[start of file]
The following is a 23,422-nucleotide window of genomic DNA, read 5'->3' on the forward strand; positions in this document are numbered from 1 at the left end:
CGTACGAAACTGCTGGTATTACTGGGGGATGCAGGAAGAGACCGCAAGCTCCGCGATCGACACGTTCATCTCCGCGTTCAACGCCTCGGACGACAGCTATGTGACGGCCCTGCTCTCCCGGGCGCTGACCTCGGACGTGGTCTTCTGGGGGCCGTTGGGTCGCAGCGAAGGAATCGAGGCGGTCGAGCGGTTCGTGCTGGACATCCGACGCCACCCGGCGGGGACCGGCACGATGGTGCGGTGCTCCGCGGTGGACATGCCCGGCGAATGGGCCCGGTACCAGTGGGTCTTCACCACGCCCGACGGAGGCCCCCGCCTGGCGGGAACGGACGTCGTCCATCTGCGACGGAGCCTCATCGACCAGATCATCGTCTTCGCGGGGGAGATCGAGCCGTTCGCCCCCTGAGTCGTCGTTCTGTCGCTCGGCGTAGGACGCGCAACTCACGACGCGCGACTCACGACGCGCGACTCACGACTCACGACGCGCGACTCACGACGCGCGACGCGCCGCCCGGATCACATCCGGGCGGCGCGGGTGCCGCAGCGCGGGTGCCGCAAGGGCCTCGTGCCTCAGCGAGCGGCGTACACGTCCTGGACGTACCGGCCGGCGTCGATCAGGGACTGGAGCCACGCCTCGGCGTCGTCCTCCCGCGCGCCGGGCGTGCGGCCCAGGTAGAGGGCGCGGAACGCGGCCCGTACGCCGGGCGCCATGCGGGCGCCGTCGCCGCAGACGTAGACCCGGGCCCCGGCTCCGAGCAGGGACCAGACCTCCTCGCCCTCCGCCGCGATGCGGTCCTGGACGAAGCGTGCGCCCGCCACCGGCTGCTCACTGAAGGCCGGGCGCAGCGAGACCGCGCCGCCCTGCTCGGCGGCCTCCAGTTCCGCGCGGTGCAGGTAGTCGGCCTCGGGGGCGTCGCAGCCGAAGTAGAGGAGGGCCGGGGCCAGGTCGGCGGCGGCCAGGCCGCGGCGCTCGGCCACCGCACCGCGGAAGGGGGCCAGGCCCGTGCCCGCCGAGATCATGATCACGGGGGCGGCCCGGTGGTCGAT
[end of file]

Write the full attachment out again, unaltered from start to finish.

The following is a 23,422-nucleotide window of genomic DNA, read 5'->3' on the forward strand; positions in this document are numbered from 1 at the left end:
CGTACGAAACTGCTGGTATTACTGGGGGATGCAGGAAGAGACCGCAAGCTCCGCGATCGACACGTTCATCTCCGCGTTCAACGCCTCGGACGACAGCTATGTGACGGCCCTGCTCTCCCGGGCGCTGACCTCGGACGTGGTCTTCTGGGGGCCGTTGGGTCGCAGCGAAGGAATCGAGGCGGTCGAGCGGTTCGTGCTGGACATCCGACGCCACCCGGCGGGGACCGGCACGATGGTGCGGTGCTCCGCGGTGGACATGCCCGGCGAATGGGCCCGGTACCAGTGGGTCTTCACCACGCCCGACGGAGGCCCCCGCCTGGCGGGAACGGACGTCGTCCATCTGCGACGGAGCCTCATCGACCAGATCATCGTCTTCGCGGGGGAGATCGAGCCGTTCGCCCCCTGAGTCGTCGTTCTGTCGCTCGGCGTAGGACGCGCAACTCACGACGCGCGACTCACGACGCGCGACTCACGACTCACGACGCGCGACTCACGACGCGCGACGCGCCGCCCGGATCACATCCGGGCGGCGCGGGTGCCGCAGCGCGGGTGCCGCAAGGGCCTCGTGCCTCAGCGAGCGGCGTACACGTCCTGGACGTACCGGCCGGCGTCGATCAGGGACTGGAGCCACGCCTCGGCGTCGTCCTCCCGCGCGCCGGGCGTGCGGCCCAGGTAGAGGGCGCGGAACGCGGCCCGTACGCCGGGCGCCATGCGGGCGCCGTCGCCGCAGACGTAGACCCGGGCCCCGGCTCCGAGCAGGGACCAGACCTCCTCGCCCTCCGCCGCGATGCGGTCCTGGACGAAGCGTGCGCCCGCCACCGGCTGCTCACTGAAGGCCGGGCGCAGCGAGACCGCGCCGCCCTGCTCGGCGGCCTCCAGTTCCGCGCGGTGCAGGTAGTCGGCCTCGGGGGCGTCGCAGCCGAAGTAGAGGAGGGCCGGGGCCAGGTCGGCGGCGGCCAGGCCGCGGCGCTCGGCCACCGCACCGCGGAAGGGGGCCAGGCCCGTGCCCGCCGAGATCATGATCACGGGGGCGGCCCGGTGGTCGAT